The symptoms were the same: weakness, lethargy, and then death within just a couple days. The first one I tried to treat myself with antibiotics because the vet I had at the time wasn't familiar with goats. The second one I took to the vet but he was stumped. He gave him antibiotics but I lost him anyway. The third one went down so fast that I barely knew what happened. Needless to say, this turned me very much against early weaning.
Two months of age is generally considered an acceptable age to begin weaning goats. Young bucks are often separated because they become sexually mature that young. It is fully possible that they can impregnate any doe or doeling in heat. Last year I kept Alphie with his mother until three months of age. He wasn't happy about being separated, but he made it just fine. Ziggy's boys (Zed and Buster Brown) were neutered and bottle fed. I sold them at four months old while they were still on the bottle. In fact, the gentleman who bought them was looking for a pair of wethers as pets for his kids. He had previously bought a pair of two month olds and lost both the same way I lost mine. He was happy with how healthy my boys looked and they went to a good home.
This year I think I've finally figured something out.
|Splash's sisters Sissy (front) and Dottie (back)|
It was just before I separated Splash, and Lily was feeding all three of her triplets. They always rushed her at the same time and with all three of them pushing and shoving and jockeying for a teat, I couldn't really tell who was getting what and just assumed they all got at least some milk. But one morning, there was Dottie, weak, wobbly, and alarmingly thin. She was standing there with a spaced out look and trembling. What had happened? Wasn't it just yesterday that all seven kids were running and leaping through the back gate, down the hill, and into the woods? Or was it the day before? How could this have happened so fast? Why didn't I notice?
This was exactly what had happened to the three bucklings I'd lost. How could it be happening again? And to one of my precious little Kinder girls. In a flash I realized that Dottie must have been consistently pushed out of the milk feeding frenzy. As she grew weaker, she got less and less. But what was going on?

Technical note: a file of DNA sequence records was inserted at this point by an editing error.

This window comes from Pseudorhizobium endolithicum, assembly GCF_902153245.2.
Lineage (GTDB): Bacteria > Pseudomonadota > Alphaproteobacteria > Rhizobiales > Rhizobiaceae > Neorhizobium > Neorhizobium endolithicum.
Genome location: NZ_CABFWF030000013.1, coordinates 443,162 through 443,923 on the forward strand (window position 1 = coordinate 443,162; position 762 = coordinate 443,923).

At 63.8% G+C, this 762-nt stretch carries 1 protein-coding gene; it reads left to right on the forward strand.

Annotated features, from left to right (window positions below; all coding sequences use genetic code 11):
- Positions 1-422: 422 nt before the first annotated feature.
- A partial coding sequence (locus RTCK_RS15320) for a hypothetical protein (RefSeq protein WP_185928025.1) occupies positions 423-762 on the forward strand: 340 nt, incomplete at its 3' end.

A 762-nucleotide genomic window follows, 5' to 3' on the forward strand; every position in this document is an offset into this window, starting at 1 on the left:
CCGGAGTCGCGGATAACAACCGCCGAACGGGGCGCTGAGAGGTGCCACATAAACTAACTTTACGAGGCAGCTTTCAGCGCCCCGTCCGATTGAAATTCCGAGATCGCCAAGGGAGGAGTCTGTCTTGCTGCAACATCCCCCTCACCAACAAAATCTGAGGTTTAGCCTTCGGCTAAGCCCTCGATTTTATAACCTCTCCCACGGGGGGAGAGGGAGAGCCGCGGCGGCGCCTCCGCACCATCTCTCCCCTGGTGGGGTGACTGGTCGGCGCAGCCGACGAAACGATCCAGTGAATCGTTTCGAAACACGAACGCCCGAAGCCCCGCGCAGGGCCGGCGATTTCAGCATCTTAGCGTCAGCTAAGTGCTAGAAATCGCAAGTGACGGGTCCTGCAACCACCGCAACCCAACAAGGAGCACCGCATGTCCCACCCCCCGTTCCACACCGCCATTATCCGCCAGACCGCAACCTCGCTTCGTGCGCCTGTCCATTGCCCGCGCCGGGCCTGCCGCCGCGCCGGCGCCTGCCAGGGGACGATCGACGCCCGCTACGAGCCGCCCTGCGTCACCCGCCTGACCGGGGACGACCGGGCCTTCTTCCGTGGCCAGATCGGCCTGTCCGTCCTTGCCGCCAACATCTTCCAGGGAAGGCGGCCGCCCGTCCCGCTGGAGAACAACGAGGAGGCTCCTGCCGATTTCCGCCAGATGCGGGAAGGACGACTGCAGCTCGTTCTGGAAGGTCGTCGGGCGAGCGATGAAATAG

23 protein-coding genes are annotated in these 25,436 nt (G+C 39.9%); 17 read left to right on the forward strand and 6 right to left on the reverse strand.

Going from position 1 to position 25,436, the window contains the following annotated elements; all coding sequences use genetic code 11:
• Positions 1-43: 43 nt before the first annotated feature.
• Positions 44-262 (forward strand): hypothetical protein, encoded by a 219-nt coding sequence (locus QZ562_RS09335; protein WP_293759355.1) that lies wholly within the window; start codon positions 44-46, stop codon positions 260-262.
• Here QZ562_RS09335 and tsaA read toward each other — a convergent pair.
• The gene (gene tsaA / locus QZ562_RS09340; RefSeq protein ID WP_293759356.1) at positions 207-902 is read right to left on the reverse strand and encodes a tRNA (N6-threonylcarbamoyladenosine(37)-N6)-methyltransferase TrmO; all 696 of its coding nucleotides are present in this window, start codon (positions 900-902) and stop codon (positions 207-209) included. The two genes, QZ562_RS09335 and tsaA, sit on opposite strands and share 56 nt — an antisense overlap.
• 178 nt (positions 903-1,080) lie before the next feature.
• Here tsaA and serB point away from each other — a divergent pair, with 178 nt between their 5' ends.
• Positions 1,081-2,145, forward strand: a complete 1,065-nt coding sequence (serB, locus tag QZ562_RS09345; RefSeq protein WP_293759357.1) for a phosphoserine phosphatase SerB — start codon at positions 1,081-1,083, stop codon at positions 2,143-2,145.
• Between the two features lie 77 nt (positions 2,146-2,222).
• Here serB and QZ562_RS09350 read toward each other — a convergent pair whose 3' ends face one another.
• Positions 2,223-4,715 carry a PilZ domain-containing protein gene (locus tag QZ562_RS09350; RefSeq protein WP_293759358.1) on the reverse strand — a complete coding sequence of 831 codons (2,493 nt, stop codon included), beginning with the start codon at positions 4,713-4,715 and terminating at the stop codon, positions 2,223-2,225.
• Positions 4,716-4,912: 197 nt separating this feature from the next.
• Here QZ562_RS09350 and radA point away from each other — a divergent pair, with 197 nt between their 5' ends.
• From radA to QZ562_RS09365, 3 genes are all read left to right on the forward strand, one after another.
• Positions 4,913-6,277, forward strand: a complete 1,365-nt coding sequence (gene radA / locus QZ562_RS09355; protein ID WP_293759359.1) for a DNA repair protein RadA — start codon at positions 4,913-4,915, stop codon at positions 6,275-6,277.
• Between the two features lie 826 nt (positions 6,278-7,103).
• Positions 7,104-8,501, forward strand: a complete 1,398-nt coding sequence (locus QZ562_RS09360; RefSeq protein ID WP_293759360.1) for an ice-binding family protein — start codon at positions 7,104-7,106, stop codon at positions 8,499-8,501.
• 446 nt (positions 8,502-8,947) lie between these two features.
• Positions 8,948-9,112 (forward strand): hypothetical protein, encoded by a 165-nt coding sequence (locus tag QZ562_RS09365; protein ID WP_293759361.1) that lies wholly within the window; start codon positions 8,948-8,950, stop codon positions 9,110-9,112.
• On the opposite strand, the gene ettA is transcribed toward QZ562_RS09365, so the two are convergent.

The hard part about diagnosing animals is that they cannot give subjective information. They cannot tell you how they feel, where it hurts, or what led up to the problem. Diagnosis is a based on objective observations, and anyone who is doing the diagnosing will likely tell you it often feels like taking a shot in the dark. In my research I found a helpful Symptoms Chart over at the Jack and Anita Mauldin Boer Goat website. Based on that, my best guess for Dottie was goat polio (polioencephalomalcia). This is actually caused by a vitamin B1 (thiamine) deficiency, not a virus or bacteria. It is treated with massive doses of thiamine injections.
Injectable thiamine is a prescription item so I didn't have any, but I did have over-the-counter injectable B complex. I followed the directions for using that, giving injections every six hours until symptoms either cleared or the animal died. It took a week's worth of injections but, to my great relief, she finally pulled through.
|Dottie, still a little thin but getting around and eating again.|
How did it happen? Goat polio is more common in young goats than adults, and one of the causes I found listed was a "difficult weaning". I have no idea what that's supposed to mean, but what happens, is that an abrupt weaning (such as separation) amounts to the sudden change in diet. This is something goat owners are warned against because it upsets the microbial balance in the rumen. The micro-organisms, besides digesting what the goat has eaten, build proteins and manufacture B vitamins. Cautions are always given about changing feeds, adding fresh pasture, etc. The bacteria and protozoa need time to adjust for healthy digestion. I knew to make slow adjustments in an adult goat's diet, but it never occurred to me concerning weaning. Abrupt early weaning causes a disruption in the manufacture of vitamin B1 (thiamine) and the young goat develops a deficiency. The symptoms of that deficiency (depression, not eating, weakness, staring off into space, aimless wandering, apparent blindness, muscle tremors) is what is called polioencephalomalcia or goat polio.
If I'm right, then this explains why my 2 month old bucklings didn't make it. By three months of age, they must be getting more forage than milk anyway, so that's why I didn't have a problem with Alphie. For Splash, besides separating him immediately, I gave doses of "medicinal milk" for several days to make sure his rumen could adjust!
People deal with bucklings in different ways. Some separate and bottle feed all the boys from birth. The boys are usually stronger and more aggressive. They can and will push weaker sisters out of the way. I've opted to let them stay with mom and separate at three months. It results in a lot of hollering, but it's been less work for me to let them nurse rather than wait for me to fix a bottle.
I'm not 100% certain I'm correct about this, but the B vitamins seemed to make a life or death difference for Dottie. She had a few ups and downs but gradually got stronger and started eating again. What a relief.